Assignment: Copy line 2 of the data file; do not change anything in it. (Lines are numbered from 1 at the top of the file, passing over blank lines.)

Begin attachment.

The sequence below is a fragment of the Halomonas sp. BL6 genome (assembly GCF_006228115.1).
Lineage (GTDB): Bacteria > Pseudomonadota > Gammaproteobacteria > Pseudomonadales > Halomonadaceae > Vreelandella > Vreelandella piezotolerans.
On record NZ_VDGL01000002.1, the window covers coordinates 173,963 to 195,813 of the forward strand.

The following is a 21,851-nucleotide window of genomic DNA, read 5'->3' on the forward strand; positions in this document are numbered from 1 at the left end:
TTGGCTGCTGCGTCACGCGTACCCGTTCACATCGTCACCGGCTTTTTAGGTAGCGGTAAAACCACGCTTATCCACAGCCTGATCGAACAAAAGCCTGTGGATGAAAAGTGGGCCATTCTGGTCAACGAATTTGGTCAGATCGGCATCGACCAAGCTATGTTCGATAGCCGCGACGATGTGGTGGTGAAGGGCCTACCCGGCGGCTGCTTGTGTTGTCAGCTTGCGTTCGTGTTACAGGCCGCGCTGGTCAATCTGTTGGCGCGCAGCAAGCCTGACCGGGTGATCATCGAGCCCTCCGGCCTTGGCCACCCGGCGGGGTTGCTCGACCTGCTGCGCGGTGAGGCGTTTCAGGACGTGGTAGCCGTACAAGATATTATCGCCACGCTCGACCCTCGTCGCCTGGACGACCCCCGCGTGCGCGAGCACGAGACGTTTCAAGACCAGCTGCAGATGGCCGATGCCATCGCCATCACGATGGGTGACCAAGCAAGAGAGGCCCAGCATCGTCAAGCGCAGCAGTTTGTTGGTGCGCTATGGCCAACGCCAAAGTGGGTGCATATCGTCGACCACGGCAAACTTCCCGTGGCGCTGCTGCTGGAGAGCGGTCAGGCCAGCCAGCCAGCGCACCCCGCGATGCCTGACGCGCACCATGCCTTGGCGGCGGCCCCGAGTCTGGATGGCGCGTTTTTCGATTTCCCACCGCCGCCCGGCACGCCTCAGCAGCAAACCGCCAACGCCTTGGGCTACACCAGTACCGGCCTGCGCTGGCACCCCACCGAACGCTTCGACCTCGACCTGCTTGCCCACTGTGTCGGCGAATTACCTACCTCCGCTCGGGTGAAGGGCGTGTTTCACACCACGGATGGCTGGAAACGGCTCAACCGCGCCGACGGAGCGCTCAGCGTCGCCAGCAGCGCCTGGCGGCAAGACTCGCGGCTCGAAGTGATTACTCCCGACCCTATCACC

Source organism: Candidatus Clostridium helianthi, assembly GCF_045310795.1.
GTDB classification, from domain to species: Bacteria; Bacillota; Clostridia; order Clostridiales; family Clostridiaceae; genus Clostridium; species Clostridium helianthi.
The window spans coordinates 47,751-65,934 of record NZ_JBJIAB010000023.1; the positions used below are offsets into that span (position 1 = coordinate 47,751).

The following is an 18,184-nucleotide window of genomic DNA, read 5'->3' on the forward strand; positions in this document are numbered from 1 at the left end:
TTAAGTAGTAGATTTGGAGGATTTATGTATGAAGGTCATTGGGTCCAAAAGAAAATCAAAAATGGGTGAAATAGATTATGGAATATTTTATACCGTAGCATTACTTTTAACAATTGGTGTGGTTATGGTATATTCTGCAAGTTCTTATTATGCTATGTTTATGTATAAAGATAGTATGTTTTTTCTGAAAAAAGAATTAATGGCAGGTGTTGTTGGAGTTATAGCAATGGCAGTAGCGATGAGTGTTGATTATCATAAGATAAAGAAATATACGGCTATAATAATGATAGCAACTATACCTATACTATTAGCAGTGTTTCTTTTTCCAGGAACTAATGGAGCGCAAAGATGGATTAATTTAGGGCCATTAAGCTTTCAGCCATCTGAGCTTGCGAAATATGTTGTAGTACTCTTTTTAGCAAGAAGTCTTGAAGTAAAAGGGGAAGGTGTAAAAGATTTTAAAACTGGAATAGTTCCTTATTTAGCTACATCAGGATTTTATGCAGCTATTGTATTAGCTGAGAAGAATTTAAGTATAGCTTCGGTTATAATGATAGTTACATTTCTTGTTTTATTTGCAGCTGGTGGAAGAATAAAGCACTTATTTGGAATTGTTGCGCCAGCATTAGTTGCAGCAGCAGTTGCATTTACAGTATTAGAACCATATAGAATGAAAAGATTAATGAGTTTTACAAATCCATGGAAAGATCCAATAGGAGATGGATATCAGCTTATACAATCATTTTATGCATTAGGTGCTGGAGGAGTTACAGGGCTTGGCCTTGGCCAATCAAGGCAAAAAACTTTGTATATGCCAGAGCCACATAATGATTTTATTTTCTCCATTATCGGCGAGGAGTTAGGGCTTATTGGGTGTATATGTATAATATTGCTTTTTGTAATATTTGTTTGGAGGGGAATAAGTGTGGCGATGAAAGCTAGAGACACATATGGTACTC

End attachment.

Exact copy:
Lineage (GTDB): Bacteria > Pseudomonadota > Gammaproteobacteria > Pseudomonadales > Halomonadaceae > Vreelandella > Vreelandella piezotolerans.